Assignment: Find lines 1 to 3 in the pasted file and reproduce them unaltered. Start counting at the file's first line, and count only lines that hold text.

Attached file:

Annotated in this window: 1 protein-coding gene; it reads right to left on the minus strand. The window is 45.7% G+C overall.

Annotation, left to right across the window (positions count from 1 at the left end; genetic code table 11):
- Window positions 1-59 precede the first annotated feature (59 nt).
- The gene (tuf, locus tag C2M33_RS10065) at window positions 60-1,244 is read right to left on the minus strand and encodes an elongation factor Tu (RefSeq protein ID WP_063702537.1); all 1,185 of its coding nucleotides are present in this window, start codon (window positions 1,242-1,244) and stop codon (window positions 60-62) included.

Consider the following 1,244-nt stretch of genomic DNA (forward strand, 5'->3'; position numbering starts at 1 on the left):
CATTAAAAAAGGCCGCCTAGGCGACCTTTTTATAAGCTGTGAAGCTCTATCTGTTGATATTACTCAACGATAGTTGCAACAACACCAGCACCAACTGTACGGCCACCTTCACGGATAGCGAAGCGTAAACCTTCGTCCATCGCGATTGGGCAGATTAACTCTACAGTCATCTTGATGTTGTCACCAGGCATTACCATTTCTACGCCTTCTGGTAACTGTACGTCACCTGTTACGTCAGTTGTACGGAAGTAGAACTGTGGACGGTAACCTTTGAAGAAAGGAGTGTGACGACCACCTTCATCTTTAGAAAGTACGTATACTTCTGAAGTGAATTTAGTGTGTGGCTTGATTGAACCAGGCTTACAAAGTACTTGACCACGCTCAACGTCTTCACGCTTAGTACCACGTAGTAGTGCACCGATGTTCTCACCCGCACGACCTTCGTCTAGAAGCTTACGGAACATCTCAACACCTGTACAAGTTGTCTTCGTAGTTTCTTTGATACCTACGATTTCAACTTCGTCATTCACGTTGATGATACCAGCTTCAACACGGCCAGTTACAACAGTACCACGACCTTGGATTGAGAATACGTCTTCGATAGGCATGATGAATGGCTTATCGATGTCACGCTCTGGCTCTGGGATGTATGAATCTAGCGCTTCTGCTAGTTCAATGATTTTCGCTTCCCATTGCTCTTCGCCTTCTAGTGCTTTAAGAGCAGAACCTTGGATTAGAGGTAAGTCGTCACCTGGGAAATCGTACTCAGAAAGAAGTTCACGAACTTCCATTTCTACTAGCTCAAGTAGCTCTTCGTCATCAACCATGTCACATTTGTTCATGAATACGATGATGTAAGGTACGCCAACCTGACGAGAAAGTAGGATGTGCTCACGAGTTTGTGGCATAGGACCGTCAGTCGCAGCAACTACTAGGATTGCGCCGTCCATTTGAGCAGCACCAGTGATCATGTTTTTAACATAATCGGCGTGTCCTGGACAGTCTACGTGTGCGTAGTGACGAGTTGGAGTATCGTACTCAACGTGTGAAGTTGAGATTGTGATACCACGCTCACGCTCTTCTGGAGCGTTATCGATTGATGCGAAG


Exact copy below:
Annotated in this window: 1 protein-coding gene; it reads right to left on the minus strand. The window is 45.7% G+C overall.

Annotation, left to right across the window (positions count from 1 at the left end; genetic code table 11):
- Window positions 1-59 precede the first annotated feature (59 nt).